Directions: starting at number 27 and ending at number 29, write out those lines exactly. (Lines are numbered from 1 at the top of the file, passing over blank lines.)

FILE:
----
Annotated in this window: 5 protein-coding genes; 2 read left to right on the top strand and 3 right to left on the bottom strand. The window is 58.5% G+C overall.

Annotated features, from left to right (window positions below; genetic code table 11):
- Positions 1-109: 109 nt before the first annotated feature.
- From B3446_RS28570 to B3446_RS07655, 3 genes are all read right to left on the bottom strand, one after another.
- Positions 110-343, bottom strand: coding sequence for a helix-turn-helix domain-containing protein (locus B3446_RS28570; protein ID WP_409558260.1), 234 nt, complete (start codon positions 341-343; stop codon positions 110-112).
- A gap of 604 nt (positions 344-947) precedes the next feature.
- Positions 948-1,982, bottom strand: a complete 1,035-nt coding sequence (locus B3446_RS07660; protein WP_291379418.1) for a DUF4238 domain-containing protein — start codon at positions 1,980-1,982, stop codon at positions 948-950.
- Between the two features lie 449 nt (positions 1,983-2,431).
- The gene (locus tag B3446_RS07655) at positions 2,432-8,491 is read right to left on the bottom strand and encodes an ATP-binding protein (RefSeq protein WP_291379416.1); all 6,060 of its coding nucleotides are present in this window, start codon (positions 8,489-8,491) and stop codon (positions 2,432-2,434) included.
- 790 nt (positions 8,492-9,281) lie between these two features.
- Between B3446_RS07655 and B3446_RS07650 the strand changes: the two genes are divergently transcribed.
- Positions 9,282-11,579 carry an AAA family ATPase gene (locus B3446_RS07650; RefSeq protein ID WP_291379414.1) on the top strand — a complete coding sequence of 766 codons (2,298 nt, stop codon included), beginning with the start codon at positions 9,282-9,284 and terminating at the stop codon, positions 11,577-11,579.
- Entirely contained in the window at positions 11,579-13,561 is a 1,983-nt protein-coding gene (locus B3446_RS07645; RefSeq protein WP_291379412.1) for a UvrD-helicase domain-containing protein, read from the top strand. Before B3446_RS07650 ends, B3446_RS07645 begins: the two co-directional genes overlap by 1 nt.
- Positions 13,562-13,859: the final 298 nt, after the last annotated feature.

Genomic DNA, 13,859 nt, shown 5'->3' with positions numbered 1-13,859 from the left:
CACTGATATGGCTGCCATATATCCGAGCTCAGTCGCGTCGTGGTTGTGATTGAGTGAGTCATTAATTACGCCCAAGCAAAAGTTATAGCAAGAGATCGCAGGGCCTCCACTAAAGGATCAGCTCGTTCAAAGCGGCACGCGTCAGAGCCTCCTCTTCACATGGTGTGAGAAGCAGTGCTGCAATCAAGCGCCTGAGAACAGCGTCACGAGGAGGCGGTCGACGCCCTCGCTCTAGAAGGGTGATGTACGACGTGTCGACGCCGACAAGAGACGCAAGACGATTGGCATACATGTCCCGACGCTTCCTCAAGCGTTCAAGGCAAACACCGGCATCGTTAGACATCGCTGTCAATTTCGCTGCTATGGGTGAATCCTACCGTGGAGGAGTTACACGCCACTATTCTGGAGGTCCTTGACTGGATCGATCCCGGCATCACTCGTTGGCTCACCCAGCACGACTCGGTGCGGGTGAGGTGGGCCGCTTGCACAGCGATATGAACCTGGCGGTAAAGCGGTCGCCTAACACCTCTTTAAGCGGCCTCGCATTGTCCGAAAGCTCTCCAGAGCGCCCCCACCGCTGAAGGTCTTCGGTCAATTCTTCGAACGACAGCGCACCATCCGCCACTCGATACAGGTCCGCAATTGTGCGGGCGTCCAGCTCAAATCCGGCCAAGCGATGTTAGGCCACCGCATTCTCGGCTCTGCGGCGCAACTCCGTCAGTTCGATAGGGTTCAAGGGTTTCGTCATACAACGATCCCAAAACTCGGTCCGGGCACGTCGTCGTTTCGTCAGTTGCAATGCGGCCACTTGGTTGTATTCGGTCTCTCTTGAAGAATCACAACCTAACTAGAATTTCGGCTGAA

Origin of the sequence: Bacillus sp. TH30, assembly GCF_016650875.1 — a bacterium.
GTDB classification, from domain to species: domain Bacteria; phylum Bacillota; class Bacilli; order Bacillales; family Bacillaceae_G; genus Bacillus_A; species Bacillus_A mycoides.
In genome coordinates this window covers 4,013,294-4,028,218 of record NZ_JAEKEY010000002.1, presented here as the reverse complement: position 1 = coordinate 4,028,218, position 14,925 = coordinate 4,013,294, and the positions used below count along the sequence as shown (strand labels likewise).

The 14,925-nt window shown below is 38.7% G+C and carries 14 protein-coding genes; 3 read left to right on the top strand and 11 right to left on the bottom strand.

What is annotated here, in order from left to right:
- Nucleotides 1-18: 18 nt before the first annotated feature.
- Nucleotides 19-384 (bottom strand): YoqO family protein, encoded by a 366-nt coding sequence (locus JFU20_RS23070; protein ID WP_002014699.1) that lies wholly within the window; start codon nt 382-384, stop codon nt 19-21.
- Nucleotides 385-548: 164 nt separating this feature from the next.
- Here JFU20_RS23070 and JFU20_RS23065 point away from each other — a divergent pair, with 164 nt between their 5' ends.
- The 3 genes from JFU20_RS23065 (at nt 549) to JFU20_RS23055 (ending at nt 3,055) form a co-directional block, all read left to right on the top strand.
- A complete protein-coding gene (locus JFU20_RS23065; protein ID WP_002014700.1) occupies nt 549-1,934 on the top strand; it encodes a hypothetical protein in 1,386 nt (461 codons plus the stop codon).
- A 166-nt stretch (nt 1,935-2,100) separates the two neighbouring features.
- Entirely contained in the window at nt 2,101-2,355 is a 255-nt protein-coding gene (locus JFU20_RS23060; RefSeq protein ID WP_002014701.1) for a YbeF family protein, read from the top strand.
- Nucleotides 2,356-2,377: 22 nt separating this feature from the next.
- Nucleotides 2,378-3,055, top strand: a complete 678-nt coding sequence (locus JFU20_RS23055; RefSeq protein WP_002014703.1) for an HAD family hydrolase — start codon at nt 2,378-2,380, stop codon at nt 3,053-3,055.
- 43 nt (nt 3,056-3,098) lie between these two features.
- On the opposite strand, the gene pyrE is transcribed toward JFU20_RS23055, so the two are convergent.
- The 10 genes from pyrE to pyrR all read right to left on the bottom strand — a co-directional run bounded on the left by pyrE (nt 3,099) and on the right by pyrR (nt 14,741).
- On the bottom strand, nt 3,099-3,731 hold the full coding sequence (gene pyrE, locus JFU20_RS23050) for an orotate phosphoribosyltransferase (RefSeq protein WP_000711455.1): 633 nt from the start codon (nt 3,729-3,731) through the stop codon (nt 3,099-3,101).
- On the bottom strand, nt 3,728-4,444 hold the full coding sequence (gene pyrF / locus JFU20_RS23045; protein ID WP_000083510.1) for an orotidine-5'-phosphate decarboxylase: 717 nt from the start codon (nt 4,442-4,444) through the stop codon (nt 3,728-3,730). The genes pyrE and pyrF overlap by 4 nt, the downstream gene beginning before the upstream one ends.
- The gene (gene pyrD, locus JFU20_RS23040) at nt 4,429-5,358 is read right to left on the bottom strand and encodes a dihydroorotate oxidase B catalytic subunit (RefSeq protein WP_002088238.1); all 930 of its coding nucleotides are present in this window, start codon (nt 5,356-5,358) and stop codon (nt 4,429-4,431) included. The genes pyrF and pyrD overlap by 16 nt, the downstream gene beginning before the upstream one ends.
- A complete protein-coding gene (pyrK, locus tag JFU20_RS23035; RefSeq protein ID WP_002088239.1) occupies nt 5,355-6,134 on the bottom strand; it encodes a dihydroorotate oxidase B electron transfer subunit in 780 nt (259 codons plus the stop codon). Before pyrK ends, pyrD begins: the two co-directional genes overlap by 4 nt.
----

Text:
- A complete protein-coding gene (locus JFU20_RS23065; protein ID WP_002014700.1) occupies nt 549-1,934 on the top strand; it encodes a hypothetical protein in 1,386 nt (461 codons plus the stop codon).
- A 166-nt stretch (nt 1,935-2,100) separates the two neighbouring features.
- Entirely contained in the window at nt 2,101-2,355 is a 255-nt protein-coding gene (locus JFU20_RS23060; RefSeq protein ID WP_002014701.1) for a YbeF family protein, read from the top strand.